About a hundred thousand Russian troops are amassed along Russia’s border with Ukraine, ready to invade the country on Vladimir Putin’s command. Whether this actually happens is problematic and it may amount to a lot of saber rattling.
Since 2014, when Ukraine peacefully elected a democratic leader and legislature, it has petitioned to join NATO. It’s choice of democracy was worrisome; but its desire for NATO membership is what Putin is really worried about. Over the decades, Russia’s formerly closely-aligned states on its west have mostly aligned themselves with the West and joined NATO.
His worry about Ukraine joining NATO is not too hard to figure out, as there is more than a millennium of history that shows Russians and other empires can and will invade Eastern Europe and leave behind a lot of death, misery and carnage. Borders in this area of the world are quite fungible. Countries like Prussia and empires like the Holy Roman Empire controlled large swaths of these countries in the past. They are gone, but instead of Mongrel hordes, it’s now mostly Russia which is the threat. Russia likes satellite states on its west to act as a buffer between it and the republics of Europe.
You may have heard of the Cuban Missile Crisis in October 1962. Back then the United States was acting a lot like Russia is now. When a foreign threat got too close to our shores, it became unacceptable. The Soviets then wisely withdrew after a tense standoff, and Cuba went back to being officially communist but not a real threat to our national security. Short range nuclear missiles in Cuba though were a real threat for which there was almost no time to react.
Subsequent U.S. presidents have remained exceptionally paranoid. Ronald Reagan’s CIA replaced freely elected governments in Central America with mostly despotic banana republics that we controlled. Reagan eventually sent in the Marines to occupy Grenada in the far West Indies because its citizens had some socialist leanings. Grenada is about 1500 miles from the United States mainland.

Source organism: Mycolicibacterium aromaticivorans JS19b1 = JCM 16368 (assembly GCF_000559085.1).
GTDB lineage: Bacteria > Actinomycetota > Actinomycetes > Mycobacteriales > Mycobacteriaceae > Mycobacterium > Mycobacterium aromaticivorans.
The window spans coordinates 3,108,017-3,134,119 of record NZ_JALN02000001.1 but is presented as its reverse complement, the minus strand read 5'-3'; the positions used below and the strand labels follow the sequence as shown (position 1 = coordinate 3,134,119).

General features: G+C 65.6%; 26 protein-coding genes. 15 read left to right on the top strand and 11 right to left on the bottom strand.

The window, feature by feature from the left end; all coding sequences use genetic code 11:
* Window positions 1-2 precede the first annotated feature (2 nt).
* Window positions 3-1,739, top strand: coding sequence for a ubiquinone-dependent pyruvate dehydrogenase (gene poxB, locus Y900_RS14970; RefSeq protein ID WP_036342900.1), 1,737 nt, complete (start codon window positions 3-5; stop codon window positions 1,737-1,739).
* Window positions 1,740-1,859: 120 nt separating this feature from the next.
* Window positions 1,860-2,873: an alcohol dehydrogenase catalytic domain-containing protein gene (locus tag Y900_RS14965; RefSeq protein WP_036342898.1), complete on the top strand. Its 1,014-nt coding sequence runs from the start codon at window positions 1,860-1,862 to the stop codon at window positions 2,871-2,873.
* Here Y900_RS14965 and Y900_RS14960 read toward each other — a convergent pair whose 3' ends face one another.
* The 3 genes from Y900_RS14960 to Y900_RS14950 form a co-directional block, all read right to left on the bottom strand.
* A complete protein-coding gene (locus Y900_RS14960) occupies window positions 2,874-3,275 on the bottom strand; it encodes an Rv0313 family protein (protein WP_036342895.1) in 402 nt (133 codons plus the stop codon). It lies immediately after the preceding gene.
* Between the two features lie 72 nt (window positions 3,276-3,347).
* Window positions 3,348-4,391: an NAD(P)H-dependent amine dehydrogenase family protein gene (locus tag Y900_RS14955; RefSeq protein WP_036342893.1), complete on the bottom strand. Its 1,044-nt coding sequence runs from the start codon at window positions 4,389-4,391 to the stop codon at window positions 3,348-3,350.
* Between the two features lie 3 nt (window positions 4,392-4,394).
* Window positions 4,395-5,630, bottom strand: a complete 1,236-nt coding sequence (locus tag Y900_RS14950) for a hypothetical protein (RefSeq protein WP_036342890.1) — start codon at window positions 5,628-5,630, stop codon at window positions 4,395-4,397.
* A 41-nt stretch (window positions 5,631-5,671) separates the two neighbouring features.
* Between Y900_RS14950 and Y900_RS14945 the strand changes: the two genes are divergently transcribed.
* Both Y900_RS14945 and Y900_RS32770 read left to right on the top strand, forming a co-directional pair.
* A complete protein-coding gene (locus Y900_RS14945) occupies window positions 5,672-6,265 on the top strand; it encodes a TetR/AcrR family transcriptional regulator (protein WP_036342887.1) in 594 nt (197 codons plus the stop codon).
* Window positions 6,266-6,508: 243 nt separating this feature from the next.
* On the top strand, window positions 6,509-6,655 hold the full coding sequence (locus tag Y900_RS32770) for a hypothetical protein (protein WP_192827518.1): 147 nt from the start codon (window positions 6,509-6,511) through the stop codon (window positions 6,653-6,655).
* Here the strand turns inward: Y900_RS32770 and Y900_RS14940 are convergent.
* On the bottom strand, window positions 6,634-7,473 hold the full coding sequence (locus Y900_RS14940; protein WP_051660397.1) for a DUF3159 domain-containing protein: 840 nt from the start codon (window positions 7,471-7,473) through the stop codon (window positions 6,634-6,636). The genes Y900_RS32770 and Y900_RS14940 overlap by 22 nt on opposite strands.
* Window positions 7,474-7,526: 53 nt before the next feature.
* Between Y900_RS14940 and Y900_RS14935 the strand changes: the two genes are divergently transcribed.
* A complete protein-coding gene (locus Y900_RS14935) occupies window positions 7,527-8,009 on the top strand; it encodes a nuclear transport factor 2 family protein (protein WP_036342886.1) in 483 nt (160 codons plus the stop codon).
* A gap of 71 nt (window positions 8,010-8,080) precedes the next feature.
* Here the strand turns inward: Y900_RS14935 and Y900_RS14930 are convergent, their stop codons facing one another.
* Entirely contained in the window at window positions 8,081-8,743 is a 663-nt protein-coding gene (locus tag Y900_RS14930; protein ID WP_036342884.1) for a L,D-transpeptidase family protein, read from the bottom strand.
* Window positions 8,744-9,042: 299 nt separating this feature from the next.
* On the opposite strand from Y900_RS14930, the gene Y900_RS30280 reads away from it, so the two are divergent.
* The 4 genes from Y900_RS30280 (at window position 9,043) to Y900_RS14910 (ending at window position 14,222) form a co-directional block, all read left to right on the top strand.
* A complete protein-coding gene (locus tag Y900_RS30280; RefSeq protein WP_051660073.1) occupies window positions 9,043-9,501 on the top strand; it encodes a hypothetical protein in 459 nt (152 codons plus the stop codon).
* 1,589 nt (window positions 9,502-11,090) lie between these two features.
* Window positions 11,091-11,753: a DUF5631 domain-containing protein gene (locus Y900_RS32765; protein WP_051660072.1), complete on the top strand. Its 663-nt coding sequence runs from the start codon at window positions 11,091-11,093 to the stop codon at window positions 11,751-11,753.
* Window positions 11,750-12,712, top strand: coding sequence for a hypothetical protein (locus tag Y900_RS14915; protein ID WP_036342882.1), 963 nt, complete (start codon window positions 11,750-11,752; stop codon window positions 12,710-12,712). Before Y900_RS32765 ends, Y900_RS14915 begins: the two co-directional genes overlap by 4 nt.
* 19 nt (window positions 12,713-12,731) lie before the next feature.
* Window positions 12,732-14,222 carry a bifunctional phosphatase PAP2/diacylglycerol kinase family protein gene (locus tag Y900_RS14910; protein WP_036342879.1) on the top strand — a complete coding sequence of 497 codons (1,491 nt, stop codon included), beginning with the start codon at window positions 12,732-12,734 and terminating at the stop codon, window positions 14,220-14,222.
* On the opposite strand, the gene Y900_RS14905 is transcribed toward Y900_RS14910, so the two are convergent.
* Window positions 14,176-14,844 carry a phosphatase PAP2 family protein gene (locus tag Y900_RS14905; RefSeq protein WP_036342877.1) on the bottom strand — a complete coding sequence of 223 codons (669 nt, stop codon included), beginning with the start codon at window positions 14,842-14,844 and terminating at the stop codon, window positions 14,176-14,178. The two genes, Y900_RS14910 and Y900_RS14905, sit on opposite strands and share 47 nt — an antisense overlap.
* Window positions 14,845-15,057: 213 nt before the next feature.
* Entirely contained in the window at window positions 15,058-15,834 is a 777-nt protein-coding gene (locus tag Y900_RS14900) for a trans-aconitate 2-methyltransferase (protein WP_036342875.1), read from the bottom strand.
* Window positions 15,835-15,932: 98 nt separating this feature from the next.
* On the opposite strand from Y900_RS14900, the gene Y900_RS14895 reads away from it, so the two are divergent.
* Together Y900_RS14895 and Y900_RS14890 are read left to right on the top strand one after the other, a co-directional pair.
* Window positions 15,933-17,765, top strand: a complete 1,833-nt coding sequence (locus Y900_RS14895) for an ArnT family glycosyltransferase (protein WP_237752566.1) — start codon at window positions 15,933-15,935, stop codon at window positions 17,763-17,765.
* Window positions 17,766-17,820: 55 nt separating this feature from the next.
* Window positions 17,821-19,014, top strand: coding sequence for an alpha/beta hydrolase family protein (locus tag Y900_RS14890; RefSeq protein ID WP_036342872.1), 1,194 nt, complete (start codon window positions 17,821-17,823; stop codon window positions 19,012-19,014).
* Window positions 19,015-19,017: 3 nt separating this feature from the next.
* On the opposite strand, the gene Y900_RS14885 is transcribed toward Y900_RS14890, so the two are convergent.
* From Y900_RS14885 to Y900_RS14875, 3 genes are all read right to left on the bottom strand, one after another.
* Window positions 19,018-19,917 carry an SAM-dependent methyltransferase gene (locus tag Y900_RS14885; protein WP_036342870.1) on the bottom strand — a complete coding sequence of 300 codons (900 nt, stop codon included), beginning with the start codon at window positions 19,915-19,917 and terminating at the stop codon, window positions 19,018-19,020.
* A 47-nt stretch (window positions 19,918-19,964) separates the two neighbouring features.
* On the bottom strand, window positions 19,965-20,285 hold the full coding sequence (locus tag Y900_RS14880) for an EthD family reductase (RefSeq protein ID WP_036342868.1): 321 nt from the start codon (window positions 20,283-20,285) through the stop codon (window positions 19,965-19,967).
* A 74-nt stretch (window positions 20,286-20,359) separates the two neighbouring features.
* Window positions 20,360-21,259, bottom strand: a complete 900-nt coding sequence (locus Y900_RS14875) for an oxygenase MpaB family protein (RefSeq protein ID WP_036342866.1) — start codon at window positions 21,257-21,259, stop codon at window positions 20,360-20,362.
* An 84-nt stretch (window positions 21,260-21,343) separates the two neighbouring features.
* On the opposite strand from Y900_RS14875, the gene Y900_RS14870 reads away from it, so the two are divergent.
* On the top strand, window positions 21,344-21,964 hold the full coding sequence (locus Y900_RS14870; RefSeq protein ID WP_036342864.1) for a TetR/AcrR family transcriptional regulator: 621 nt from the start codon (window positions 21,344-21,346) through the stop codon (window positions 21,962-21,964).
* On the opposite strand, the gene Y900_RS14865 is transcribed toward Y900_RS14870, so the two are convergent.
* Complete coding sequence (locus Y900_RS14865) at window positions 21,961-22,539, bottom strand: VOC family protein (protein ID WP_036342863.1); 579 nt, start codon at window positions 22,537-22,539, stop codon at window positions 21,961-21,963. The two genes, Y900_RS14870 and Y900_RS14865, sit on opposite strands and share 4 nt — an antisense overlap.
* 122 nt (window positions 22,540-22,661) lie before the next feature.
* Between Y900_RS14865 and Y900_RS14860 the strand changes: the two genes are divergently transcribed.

From Russia’s perspective, the West is encroaching on it. Since 2004, the Czech Republic, Estonia, Hungary, Latvia, Lithuania, Poland, Slovakia, and Slovenia have joined the European Union. All these countries are on or near Russia’s borders. Most of these countries also now belong to NATO. Estonia, Latvia and Lithuania are no longer Russian buffer states. Basically Belarus and Ukraine are the only ones left for Russia. Imagine if Mexico, the Bahamas, Bermuda and most of the Caribbean were socialist or communist states. We’d be just as alarmed as Russia, if not more.
Ukraine though is culturally and ethnically very tied to Russia; much the way Canada feels tied to the United States because we (mostly) share the same language and dominant ethnicities. If Canada became a communist state, we’d probably feel what Putin is feeling now. We’d be deeply alarmed. Eastern European states want to belong to both the European Union and NATO because they want protection from Russia, which has a history of invading or controlling them. They also like the taste of freedom that comes from being democratic states.
So it’s not surprising in the least that Putin is very alarmed. He wants assurances that Ukraine will never be allowed to join NATO. If it is, there’s no reason short range missiles can’t be placed there, able to lob missiles at Russia before it can do much in the way of responding to them. He’s feeling cramped in.
Here in the West we wonder what all the fuss is about. I doubt very much that Joe Biden wants to change Russia’s system of government, which is a de-facto autocracy with the illusion of free and open elections. He wouldn’t mind if it happened, but Russia is too big an entity to invade. If it happens, it will happen from within. The United States though is in favor of stable and democratic governments, well, at least some of us are. The Republican Party is of course working hard to subvert democratic government here because demographics are turning against them. Republicans are now completely comfortable with autocracy, providing they are in charge, and many don’t want to lift a finger to help Ukraine.
Putin doesn’t want real democracy in Russia. They tried, sort of, after the end of the Cold War, but communists were quickly replaced with oligarchs. It’s no wonder our Republican party seems so friendly to Russia as it is effectively a party captured by oligarchs. It’s no wonder that Donald Trump wanted to align the United States with Russia, as he felt much more comfortable with autocrats and oligarchs. The whole idea of representative democracy has never agreed with him and, increasingly, with the bulk of his party.
Putin’s interest is likely mostly self-serving. He’s an oligarch worth at least tens of billions, but if Russia were to become truly democratic, it’s likely his wealth and status as an oligarch would go as well. But he likely does read Russia correctly, in that it’s a generally deeply conservative country. Democracy is not likely to fit it well, or at all.
As for what Russia will do, my betting is that no troops will invade Ukraine. But I do expect we’ll see some low level cyber warfare instead, which can probably be attributed to Russia but will mysteriously be missing the electronic footprints to prove it. The United States and its allies are likely to respond in kind.
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